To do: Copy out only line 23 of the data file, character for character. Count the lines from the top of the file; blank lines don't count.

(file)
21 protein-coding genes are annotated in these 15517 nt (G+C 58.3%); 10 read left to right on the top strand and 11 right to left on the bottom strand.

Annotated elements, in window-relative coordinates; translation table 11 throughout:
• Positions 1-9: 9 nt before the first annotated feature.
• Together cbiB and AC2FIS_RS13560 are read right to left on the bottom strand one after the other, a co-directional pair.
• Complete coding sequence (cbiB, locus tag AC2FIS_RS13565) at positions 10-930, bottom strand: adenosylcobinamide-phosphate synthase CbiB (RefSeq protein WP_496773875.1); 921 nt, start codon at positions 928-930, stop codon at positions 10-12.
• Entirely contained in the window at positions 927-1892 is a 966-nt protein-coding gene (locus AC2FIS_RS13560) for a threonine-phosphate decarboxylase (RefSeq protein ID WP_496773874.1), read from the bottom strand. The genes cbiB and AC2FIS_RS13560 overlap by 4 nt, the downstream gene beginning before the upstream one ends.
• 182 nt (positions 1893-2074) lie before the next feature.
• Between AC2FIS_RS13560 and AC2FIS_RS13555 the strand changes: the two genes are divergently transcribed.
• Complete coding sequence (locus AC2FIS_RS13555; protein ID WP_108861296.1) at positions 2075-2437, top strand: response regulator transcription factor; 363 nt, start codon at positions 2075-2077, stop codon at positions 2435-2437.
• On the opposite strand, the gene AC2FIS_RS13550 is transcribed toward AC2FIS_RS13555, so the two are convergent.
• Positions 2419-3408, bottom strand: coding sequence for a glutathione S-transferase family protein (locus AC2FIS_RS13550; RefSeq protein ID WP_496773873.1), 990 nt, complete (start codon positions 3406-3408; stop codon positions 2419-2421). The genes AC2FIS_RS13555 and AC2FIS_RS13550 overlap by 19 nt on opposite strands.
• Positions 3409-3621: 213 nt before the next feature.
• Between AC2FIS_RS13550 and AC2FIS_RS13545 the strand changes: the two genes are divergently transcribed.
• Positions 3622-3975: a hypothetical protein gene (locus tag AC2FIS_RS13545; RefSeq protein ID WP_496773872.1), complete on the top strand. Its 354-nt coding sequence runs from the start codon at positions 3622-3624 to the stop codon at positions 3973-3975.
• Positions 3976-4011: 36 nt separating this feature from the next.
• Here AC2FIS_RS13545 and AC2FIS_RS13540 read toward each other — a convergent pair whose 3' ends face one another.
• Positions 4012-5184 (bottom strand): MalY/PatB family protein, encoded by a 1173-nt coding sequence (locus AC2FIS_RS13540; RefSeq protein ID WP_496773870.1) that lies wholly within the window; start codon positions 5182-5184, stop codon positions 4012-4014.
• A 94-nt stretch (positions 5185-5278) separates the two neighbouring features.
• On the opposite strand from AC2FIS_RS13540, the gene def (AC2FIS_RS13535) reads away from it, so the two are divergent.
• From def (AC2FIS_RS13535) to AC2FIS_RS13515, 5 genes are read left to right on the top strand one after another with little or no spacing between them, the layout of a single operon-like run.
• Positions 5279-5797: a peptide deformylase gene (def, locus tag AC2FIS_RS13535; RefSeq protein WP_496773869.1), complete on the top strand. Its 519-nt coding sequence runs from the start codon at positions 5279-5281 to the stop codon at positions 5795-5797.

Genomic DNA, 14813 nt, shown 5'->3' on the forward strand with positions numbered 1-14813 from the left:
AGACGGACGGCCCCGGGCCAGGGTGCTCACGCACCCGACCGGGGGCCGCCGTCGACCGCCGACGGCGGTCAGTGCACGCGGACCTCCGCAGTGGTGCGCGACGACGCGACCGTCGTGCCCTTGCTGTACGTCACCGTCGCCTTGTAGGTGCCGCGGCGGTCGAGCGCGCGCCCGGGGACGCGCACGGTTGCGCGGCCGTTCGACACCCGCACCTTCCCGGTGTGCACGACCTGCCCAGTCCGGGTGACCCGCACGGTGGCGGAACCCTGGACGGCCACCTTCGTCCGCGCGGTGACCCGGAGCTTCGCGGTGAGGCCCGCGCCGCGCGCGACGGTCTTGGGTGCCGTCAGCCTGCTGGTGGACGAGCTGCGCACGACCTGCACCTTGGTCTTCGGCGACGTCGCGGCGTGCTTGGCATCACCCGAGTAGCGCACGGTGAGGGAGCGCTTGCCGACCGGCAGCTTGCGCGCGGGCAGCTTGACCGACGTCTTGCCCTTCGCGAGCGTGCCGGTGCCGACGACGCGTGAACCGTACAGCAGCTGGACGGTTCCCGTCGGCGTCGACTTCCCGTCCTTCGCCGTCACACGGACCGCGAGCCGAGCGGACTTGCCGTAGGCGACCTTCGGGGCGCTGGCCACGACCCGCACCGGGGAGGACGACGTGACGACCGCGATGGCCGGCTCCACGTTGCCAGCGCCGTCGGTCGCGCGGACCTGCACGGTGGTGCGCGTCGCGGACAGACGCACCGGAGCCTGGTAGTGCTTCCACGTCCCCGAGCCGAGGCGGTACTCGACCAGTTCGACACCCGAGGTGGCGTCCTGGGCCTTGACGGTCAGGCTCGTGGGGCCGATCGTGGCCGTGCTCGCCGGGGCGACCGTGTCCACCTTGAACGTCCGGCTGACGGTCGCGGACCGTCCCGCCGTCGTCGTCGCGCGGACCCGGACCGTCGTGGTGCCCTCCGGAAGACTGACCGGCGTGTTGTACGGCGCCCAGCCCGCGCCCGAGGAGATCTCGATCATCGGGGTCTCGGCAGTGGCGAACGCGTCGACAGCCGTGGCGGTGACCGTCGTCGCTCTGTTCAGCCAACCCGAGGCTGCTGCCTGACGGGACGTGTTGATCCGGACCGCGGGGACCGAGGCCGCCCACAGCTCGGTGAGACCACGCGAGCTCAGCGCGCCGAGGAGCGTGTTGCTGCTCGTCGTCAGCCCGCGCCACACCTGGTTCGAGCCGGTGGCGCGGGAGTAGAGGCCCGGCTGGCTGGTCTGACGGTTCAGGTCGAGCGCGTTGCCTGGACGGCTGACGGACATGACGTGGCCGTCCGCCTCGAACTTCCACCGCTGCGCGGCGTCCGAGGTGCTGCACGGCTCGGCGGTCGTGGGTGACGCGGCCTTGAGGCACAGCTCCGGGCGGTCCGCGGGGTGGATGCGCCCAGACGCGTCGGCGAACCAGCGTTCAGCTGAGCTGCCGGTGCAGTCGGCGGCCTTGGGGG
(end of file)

AGACGGACGGCCCCGGGCCAGGGTGCTCACGCACCCGACCGGGGGCCGCCGTCGACCGCCGACGGCGGTCAGTGCACGCGGACCTCCGCAGTGGTGCGCGACGACGCGACCGTCGTGCCCTTGCTGTACGTCACCGTCGCCTTGTAGGTGCCGCGGCGGTCGAGCGCGCGCCCGGGGACGCGCACGGTTGCGCGGCCGTTCGACACCCGCACCTTCCCGGTGTGCACGACCTGCCCAGTCCGGGTGACCCGCACGGTGGCGGAACCCTGGACGGCCACCTTCGTCCGCGCGGTGACCCGGAGCTTCGCGGTGAGGCCCGCGCCGCGCGCGACGGTCTTGGGTGCCGTCAGCCTGCTGGTGGACGAGCTGCGCACGACCTGCACCTTGGTCTTCGGCGACGTCGCGGCGTGCTTGGCATCACCCGAGTAGCGCACGGTGAGGGAGCGCTTGCCGACCGGCAGCTTGCGCGCGGGCAGCTTGACCGACGTCTTGCCCTTCGCGAGCGTGCCGGTGCCGACGACGCGTGAACCGTACAGCAGCTGGACGGTTCCCGTCGGCGTCGACTTCCCGTCCTTCGCCGTCACACGGACCGCGAGCCGAGCGGACTTGCCGTAGGCGACCTTCGGGGCGCTGGCCACGACCCGCACCGGGGAGGACGACGTGACGACCGCGATGGCCGGCTCCACGTTGCCAGCGCCGTCGGTCGCGCGGACCTGCACGGTGGTGCGCGTCGCGGACAGACGCACCGGAGCCTGGTAGTGCTTCCACGTCCCCGAGCCGAGGCGGTACTCGACCAGTTCGACACCCGAGGTGGCGTCCTGGGCCTTGACGGTCAGGCTCGTGGGGCCGATCGTGGCCGTGCTCGCCGGGGCGACCGTGTCCACCTTGAACGTCCGGCTGACGGTCGCGGACCGTCCCGCCGTCGTCGTCGCGCGGACCCGGACCGTCGTGGTGCCCTCCGGAAGACTGACCGGCGTGTTGTACGGCGCCCAGCCCGCGCCCGAGGAGATCTCGATCATCGGGGTCTCGGCAGTGGCGAACGCGTCGACAGCCGTGGCGGTGACCGTCGTCGCTCTGTTCAGCCAACCCGAGGCTGCTGCCTGACGGGACGTGTTGATCCGGACCGCGGGGACCGAGGCCGCCCACAGCTCGGTGAGACCACGCGAGCTCAGCGCGCCGAGGAGCGTGTTGCTGCTCGTCGTCAGCCCGCGCCACACCTGGTTCGAGCCGGTGGCGCGGGAGTAGAGGCCCGGCTGGCTGGTCTGACGGTTCAGGTCGAGCGCGTTGCCTGGACGGCTGACGGACATGACGTGGCCGTCCGCCTCGAACTTCCACCGCTGCGCGGCGTCCGAGGTGCTGCACGGCTCGGCGGTCGTGGGTGACGCGGCCTTGAGGCACAGCTCCGGGCGGTCCGCGGGGTGGATGCGCCCAGACGCGTCGGCGAACCAGCGTTCAGCTGAGCTGCCGGTGCAGTCGGCGGCCTTGGGGG